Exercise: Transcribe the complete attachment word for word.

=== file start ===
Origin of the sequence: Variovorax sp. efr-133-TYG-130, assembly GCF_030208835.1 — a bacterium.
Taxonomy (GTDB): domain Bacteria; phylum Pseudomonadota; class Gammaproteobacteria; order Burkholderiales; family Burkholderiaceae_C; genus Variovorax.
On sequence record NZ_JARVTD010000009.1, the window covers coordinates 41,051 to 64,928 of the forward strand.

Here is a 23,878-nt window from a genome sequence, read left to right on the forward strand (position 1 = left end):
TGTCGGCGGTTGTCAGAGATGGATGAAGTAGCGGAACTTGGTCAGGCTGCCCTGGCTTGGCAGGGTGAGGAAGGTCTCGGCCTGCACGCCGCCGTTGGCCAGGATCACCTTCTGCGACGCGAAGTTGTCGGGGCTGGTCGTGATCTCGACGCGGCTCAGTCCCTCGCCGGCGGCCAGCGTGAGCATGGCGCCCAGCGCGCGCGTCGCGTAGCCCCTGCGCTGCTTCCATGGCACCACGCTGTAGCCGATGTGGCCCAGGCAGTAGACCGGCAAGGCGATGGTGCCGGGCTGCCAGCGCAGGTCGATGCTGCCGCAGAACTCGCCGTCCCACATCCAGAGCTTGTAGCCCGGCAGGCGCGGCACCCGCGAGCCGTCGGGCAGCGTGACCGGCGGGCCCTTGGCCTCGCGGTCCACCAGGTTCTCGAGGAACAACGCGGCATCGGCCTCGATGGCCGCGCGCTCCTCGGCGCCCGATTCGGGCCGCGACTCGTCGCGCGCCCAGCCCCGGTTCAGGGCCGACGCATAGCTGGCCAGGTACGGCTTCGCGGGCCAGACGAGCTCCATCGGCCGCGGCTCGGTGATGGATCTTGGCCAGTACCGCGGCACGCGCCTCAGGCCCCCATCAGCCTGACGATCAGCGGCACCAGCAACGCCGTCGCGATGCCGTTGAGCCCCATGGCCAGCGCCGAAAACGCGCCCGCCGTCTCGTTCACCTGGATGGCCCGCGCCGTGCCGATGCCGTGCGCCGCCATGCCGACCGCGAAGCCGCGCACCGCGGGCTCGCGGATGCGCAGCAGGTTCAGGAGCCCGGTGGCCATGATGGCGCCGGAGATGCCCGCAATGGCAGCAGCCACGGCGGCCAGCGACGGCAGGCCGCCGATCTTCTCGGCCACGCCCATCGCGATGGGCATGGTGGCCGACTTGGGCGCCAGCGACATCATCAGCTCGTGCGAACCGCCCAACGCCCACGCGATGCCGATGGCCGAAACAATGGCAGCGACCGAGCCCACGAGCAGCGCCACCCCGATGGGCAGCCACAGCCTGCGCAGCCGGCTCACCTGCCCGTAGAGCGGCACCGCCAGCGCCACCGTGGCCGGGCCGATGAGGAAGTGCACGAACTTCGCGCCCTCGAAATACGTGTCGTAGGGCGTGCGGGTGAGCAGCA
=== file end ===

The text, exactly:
Origin of the sequence: Variovorax sp. efr-133-TYG-130, assembly GCF_030208835.1 — a bacterium.
Taxonomy (GTDB): domain Bacteria; phylum Pseudomonadota; class Gammaproteobacteria; order Burkholderiales; family Burkholderiaceae_C; genus Variovorax.
On sequence record NZ_JARVTD010000009.1, the window covers coordinates 41,051 to 64,928 of the forward strand.

Here is a 23,878-nt window from a genome sequence, read left to right on the forward strand (position 1 = left end):
TGTCGGCGGTTGTCAGAGATGGATGAAGTAGCGGAACTTGGTCAGGCTGCCCTGGCTTGGCAGGGTGAGGAAGGTCTCGGCCTGCACGCCGCCGTTGGCCAGGATCACCTTCTGCGACGCGAAGTTGTCGGGGCTGGTCGTGATCTCGACGCGGCTCAGTCCCTCGCCGGCGGCCAGCGTGAGCATGGCGCCCAGCGCGCGCGTCGCGTAGCCCCTGCGCTGCTTCCATGGCACCACGCTGTAGCCGATGTGGCCCAGGCAGTAGACCGGCAAGGCGATGGTGCCGGGCTGCCAGCGCAGGTCGATGCTGCCGCAGAACTCGCCGTCCCACATCCAGAGCTTGTAGCCCGGCAGGCGCGGCACCCGCGAGCCGTCGGGCAGCGTGACCGGCGGGCCCTTGGCCTCGCGGTCCACCAGGTTCTCGAGGAACAACGCGGCATCGGCCTCGATGGCCGCGCGCTCCTCGGCGCCCGATTCGGGCCGCGACTCGTCGCGCGCCCAGCCCCGGTTCAGGGCCGACGCATAGCTGGCCAGGTACGGCTTCGCGGGCCAGACGAGCTCCATCGGCCGCGGCTCGGTGATGGATCTTGGCCAGTACCGCGGCACGCGCCTCAGGCCCCCATCAGCCTGACGATCAGCGGCACCAGCAACGCCGTCGCGATGCCGTTGAGCCCCATGGCCAGCGCCGAAAACGCGCCCGCCGTCTCGTTCACCTGGATGGCCCGCGCCGTGCCGATGCCGTGCGCCGCCATGCCGACCGCGAAGCCGCGCACCGCGGGCTCGCGGATGCGCAGCAGGTTCAGGAGCCCGGTGGCCATGATGGCGCCGGAGATGCCCGCAATGGCAGCAGCCACGGCGGCCAGCGACGGCAGGCCGCCGATCTTCTCGGCCACGCCCATCGCGATGGGCATGGTGGCCGACTTGGGCGCCAGCGACATCATCAGCTCGTGCGAACCGCCCAACGCCCACGCGATGCCGATGGCCGAAACAATGGCAGCGACCGAGCCCACGAGCAGCGCCACCCCGATGGGCAGCCACAGCCTGCGCAGCCGGCTCACCTGCCCGTAGAGCGGCACCGCCAGCGCCACCGTGGCCGGGCCGATGAGGAAGTGCACGAACTTCGCGCCCTCGAAATACGTGTCGTAGGGCGTGCGGGTGAGCAGCA